What is the actual reason we see colors. Is it the geometrical structure of the surface

Started Jul 28, 2018 | Questions thread
OP MackMack Regular Member • Posts: 218
Re: What is the actual reason we see colors. Is it the geometrical structure of the surface

JimKasson wrote:

MackMack wrote:

Doug Haag wrote:

JimKasson wrote:

MackMack wrote:

I heard that many butterflies or flyings insect their body surface is made up of a certain structure causing particular light spectrum (color) to reflect and pass away rest of the spectrum color this cause them to reflect a particular color.

I am not from a science background but today this thought came into my mind and I am curious to know that same rule applies to everything in this world how we see colors.

example green leaf of a plant, blue sky, or a red car.

Each atom or particle at its very smallest part has a particular structure causing particular light spectrum (color) to reflect ?

Or I am entirely wrong and we see color for other reasons also example green leaf of a tree is green as other color of a sunlight is absorbed but not the green so we see green. didn't remember but I read this somewhere ?

There are two parts to your question, I believe.

  • How is the spectrum of a reflective surface created?
  • How do our eyes convert such spectra into colors?

Both of these are quite complex. I think you're mainly concerned about the first one. But before I start struggling with coming up with an explanation, I want to make sure that's the case.

Is it?

Reflective spectra are the wavelength-by-wavelength product of the illuminant and the reflectance of the object. Objects create reflective spectra in different ways. Here's how it's done in dyes:

http://stainsfile.info/StainsFile/dyes/dyecolor.htm

Here's something much less detailed for pigments:

http://scienceline.ucsb.edu/getkey.php?key=3711

You mentioned leaves. Here is a nice Khan segment that touches on that:

https://www.khanacademy.org/science/biology/photosynthesis-in-plants/the-light-dependent-reactions-of-photosynthesis/a/light-and-photosynthetic-pigments

Jim

It is good that you are getting a clarification of the question. In a recent posting in the Retouching forum, this OP revealed that he is writing a book on photography. I presume that may be why he has recently posted so many technical questions here and in other sections of these fora.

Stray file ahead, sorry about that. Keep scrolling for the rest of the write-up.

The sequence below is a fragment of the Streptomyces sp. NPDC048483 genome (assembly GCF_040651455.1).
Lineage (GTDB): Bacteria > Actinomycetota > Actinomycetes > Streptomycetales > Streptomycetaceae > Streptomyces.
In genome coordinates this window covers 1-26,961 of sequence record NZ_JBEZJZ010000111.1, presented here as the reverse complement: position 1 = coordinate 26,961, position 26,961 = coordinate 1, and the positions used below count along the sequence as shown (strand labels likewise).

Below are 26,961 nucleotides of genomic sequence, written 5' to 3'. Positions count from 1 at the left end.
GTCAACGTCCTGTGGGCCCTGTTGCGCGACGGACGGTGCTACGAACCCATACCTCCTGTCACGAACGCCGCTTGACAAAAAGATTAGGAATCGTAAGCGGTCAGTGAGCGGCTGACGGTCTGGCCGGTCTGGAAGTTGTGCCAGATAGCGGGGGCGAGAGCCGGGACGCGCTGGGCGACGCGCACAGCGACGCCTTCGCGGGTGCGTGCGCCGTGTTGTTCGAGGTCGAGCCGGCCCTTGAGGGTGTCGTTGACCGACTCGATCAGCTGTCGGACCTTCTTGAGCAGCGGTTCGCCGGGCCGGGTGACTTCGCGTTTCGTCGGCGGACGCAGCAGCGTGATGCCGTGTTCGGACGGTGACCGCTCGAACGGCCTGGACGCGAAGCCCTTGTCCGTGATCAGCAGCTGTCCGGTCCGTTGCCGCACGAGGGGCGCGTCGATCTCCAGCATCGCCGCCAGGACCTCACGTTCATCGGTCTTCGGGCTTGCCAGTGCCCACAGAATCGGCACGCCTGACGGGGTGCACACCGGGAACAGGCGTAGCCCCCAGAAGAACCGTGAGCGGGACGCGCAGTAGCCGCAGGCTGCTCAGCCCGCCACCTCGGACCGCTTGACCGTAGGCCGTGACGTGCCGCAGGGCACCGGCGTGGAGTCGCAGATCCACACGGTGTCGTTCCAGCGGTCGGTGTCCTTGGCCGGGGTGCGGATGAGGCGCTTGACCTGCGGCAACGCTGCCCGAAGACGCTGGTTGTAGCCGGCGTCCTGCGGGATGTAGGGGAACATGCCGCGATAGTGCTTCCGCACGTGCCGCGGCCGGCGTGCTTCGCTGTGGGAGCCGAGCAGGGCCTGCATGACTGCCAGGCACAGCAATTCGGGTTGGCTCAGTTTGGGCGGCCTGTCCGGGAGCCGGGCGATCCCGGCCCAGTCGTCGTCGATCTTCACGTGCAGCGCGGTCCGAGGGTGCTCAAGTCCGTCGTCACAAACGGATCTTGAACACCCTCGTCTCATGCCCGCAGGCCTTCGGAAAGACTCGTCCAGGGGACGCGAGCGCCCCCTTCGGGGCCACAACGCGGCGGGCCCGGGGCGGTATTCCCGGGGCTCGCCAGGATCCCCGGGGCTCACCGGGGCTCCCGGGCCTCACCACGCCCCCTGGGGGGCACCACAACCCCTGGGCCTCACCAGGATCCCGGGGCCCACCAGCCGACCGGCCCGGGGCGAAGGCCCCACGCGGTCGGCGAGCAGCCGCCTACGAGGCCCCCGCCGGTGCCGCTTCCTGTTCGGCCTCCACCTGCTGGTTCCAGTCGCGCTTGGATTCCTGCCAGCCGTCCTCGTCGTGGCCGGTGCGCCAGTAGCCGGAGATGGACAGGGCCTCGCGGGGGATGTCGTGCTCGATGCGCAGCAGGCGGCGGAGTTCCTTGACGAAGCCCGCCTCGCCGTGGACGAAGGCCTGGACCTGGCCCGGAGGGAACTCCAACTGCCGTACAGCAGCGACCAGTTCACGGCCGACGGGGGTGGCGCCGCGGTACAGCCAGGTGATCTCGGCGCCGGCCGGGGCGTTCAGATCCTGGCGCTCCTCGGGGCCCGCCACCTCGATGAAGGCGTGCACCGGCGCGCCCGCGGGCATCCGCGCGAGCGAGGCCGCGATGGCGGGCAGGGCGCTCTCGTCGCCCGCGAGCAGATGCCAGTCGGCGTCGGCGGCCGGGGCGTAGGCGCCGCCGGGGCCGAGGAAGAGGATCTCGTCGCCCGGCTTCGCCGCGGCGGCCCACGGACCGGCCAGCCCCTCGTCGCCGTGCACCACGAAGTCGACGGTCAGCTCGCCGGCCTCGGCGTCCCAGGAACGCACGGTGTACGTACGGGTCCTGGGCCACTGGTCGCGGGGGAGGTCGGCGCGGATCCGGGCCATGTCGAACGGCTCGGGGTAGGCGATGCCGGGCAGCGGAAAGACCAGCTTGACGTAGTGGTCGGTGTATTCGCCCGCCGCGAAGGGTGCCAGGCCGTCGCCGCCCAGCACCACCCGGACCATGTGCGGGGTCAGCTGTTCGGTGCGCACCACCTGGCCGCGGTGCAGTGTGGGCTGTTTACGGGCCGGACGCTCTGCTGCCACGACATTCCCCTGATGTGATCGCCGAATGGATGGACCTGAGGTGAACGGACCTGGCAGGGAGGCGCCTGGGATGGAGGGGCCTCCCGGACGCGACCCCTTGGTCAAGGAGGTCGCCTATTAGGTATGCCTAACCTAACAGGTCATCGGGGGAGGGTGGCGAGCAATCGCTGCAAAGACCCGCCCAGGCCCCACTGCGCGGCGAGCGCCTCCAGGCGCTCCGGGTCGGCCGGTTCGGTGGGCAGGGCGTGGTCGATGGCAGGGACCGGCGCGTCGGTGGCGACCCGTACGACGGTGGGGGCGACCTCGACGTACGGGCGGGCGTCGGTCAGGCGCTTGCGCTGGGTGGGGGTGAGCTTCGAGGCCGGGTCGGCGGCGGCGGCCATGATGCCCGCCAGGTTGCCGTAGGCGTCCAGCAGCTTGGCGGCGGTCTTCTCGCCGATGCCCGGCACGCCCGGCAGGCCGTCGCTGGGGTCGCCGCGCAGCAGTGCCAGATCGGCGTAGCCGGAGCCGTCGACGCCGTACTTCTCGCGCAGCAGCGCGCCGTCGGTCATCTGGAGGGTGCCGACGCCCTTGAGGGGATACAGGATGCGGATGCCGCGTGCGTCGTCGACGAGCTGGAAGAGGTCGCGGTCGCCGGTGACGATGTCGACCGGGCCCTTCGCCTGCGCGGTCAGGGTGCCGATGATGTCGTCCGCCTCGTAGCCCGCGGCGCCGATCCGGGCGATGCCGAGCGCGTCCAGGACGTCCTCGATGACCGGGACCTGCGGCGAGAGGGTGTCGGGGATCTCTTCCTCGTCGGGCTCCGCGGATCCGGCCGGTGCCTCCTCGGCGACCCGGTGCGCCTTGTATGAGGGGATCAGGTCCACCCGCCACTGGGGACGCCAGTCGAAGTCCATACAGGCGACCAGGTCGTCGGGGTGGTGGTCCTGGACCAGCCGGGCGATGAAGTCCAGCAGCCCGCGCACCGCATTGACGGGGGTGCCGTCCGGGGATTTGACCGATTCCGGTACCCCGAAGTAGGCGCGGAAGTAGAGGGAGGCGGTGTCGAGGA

Thanks for remembering that I am writing a book and you are absolutely correct all my questions are because of my curiosity and for writing a book.

I am writing this book from the past 5 months and now with almost 200 pages, it is finished.

but regard few topics still I am working for example for reference purpose I have mentioned at very last in my book regarding best software for Photo editing (which I already concluded) but for Video editing still, I am testing one by one.

Thanks

Are you planning on answering my question from yesterday?

Jim

Thanks Jim for replying to me,

When I saw your profile I felt so honored that such a great person is replying to me.

Thanks, I never felt that I am worth for that "I am not joking, its real".

dpreview forum has really great people what I observe.

.

As I am not from Science and Physic background so :

the first link. when I read, I didn't understand at all.

http://stainsfile.info/StainsFile/dyes/dyecolor.htm

the second link regard pigments I understand around 60 to 70 %

http://scienceline.ucsb.edu/getkey.php?key=3711

and the last link regards why leaf colors are green I understood around 85%:

https://www.khanacademy.org/science/biology/photosynthesis-in-plants/the-light-dependent-reactions-of-photosynthesis/a/light-and-photosynthetic-pigments

final conclusion based on what every I understood is "few things happen with molecular when the light wave (photons) interact with them and as a result, we see different light for example In case of plants they reflect the green light wavelength and absorb the other color-specific wavelength light (which are consume to make photosynthesis)

But still thinking does that mean plants constantly 24 hours absorbing other light through - (chlorophyll a, chlorophyll b, and β-carotene) and reflect rest of the wavelength which is green. How it is happening at night as at night also plants look green or at night also they absorb manmade torch-light and do the same thing ?

-=-=-=

I also understood that different molecular have a different level of energy that corresponds to the different wavelength of light so when molecular get this wavelength in the form of radiation when this energy is more it is passed to the electron of molecular by they get excited. But when these electrons are down (relax) to its original or "ground state" energy, energy is released in the form of visible light.

regard metal: I understood this :

"electrons in molecules are somewhat free to move and will absorb, then re-emit, the photon of the same energy. Metals are reflective because the electrons in metals are almost free, and have an infinitely large number of possible energy levels, and thus can reflect any photon.electrons in molecules are somewhat free to move and will absorb, then re-emit, the photon of the same energy. Metals are reflective because the electrons in metals are almost free, and have an infinitely large number of possible energy levels, and thus can reflect any photon."

Basically : because electron move freely so absorption doesn't happen at all and so they reflect every wavelength

or maybe I misunderstood again

-=-=

Finally, I am thinking to give up and not to try understand deeply on this topic as I realize it would be difficult to clearly understand for me as I am not from a science background rather I am from the Computer Science background but always curious towards Science and Physic and finally give up not to go further to understand.

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